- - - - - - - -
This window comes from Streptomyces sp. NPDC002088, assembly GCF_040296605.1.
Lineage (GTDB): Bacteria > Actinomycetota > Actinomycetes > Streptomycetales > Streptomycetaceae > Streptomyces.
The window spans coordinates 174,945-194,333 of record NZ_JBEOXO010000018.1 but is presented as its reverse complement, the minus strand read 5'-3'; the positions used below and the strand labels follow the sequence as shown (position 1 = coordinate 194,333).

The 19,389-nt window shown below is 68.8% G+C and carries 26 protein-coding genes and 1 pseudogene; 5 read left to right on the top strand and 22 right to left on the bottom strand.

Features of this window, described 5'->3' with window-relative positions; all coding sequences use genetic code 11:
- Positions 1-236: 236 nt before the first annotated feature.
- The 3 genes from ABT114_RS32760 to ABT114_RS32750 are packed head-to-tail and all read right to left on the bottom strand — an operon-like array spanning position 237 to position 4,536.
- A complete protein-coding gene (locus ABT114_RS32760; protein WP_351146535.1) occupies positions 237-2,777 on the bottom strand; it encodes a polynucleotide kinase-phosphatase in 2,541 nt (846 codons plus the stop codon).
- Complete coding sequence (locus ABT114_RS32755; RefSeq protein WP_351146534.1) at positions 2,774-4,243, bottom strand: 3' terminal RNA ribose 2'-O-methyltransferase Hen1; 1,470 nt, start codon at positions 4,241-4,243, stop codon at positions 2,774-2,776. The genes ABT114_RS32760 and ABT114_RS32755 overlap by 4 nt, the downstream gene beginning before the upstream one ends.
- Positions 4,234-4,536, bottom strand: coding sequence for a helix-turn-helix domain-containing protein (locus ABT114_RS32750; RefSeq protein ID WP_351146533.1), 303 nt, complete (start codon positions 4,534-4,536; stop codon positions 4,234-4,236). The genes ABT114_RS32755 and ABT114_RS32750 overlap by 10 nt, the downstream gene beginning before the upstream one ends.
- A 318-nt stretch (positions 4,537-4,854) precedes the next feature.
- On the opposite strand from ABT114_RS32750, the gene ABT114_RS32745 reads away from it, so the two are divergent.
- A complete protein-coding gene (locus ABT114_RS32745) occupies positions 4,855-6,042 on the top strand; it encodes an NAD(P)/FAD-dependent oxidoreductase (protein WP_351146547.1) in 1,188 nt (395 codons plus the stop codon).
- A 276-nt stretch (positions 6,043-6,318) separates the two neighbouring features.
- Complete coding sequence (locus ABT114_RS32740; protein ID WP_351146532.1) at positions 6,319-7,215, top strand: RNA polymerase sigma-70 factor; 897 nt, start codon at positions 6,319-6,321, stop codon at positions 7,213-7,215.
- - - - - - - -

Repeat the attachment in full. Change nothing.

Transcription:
This window comes from Streptomyces sp. NPDC002088, assembly GCF_040296605.1.
Lineage (GTDB): Bacteria > Actinomycetota > Actinomycetes > Streptomycetales > Streptomycetaceae > Streptomyces.
The window spans coordinates 174,945-194,333 of record NZ_JBEOXO010000018.1 but is presented as its reverse complement, the minus strand read 5'-3'; the positions used below and the strand labels follow the sequence as shown (position 1 = coordinate 194,333).

The 19,389-nt window shown below is 68.8% G+C and carries 26 protein-coding genes and 1 pseudogene; 5 read left to right on the top strand and 22 right to left on the bottom strand.

Features of this window, described 5'->3' with window-relative positions; all coding sequences use genetic code 11:
- Positions 1-236: 236 nt before the first annotated feature.
- The 3 genes from ABT114_RS32760 to ABT114_RS32750 are packed head-to-tail and all read right to left on the bottom strand — an operon-like array spanning position 237 to position 4,536.
- A complete protein-coding gene (locus ABT114_RS32760; protein WP_351146535.1) occupies positions 237-2,777 on the bottom strand; it encodes a polynucleotide kinase-phosphatase in 2,541 nt (846 codons plus the stop codon).
- Complete coding sequence (locus ABT114_RS32755; RefSeq protein WP_351146534.1) at positions 2,774-4,243, bottom strand: 3' terminal RNA ribose 2'-O-methyltransferase Hen1; 1,470 nt, start codon at positions 4,241-4,243, stop codon at positions 2,774-2,776. The genes ABT114_RS32760 and ABT114_RS32755 overlap by 4 nt, the downstream gene beginning before the upstream one ends.
- Positions 4,234-4,536, bottom strand: coding sequence for a helix-turn-helix domain-containing protein (locus ABT114_RS32750; RefSeq protein ID WP_351146533.1), 303 nt, complete (start codon positions 4,534-4,536; stop codon positions 4,234-4,236). The genes ABT114_RS32755 and ABT114_RS32750 overlap by 10 nt, the downstream gene beginning before the upstream one ends.
- A 318-nt stretch (positions 4,537-4,854) precedes the next feature.
- On the opposite strand from ABT114_RS32750, the gene ABT114_RS32745 reads away from it, so the two are divergent.
- A complete protein-coding gene (locus ABT114_RS32745) occupies positions 4,855-6,042 on the top strand; it encodes an NAD(P)/FAD-dependent oxidoreductase (protein WP_351146547.1) in 1,188 nt (395 codons plus the stop codon).
- A 276-nt stretch (positions 6,043-6,318) separates the two neighbouring features.
- Complete coding sequence (locus ABT114_RS32740; protein ID WP_351146532.1) at positions 6,319-7,215, top strand: RNA polymerase sigma-70 factor; 897 nt, start codon at positions 6,319-6,321, stop codon at positions 7,213-7,215.